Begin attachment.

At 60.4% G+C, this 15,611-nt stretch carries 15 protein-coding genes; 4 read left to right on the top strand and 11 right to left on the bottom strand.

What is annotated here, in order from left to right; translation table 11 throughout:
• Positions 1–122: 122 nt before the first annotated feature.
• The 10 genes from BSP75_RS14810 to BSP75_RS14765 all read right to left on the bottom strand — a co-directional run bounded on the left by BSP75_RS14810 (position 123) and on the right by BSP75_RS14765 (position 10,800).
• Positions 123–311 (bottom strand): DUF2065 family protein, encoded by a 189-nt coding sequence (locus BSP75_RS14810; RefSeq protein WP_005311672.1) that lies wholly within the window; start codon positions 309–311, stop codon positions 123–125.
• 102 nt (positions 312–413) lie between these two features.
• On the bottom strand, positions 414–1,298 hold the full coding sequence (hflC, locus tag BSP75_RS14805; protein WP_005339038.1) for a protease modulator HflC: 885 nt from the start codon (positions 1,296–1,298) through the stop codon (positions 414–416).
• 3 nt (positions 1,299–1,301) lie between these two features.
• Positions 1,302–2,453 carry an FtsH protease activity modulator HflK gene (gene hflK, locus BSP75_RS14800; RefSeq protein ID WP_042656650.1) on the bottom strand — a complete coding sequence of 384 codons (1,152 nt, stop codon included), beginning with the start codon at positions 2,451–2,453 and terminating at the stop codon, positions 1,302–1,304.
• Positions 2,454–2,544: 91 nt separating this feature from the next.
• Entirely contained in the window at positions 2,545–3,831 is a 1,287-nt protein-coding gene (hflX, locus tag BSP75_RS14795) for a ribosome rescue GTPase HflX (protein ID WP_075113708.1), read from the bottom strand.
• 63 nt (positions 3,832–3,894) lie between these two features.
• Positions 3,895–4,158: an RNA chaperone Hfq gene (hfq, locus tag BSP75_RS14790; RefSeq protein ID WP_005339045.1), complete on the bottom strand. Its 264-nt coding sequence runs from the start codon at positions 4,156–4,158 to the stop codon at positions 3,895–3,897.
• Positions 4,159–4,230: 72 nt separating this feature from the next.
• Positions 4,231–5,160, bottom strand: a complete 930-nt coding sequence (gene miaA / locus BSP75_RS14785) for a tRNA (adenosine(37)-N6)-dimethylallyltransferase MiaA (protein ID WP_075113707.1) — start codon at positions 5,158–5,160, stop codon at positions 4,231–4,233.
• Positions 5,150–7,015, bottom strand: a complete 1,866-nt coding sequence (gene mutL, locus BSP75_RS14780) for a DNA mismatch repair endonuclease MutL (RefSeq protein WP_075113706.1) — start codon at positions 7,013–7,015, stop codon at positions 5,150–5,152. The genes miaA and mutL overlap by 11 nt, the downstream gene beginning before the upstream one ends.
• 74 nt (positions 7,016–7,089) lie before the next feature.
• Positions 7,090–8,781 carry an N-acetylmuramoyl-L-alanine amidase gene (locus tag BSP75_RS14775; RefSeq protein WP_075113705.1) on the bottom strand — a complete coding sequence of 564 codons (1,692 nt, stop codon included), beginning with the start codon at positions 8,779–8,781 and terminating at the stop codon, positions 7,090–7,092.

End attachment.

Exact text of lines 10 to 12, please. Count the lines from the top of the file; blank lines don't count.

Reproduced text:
• Positions 2,454–2,544: 91 nt separating this feature from the next.
• Entirely contained in the window at positions 2,545–3,831 is a 1,287-nt protein-coding gene (hflX, locus tag BSP75_RS14795) for a ribosome rescue GTPase HflX (protein ID WP_075113708.1), read from the bottom strand.
• 63 nt (positions 3,832–3,894) lie between these two features.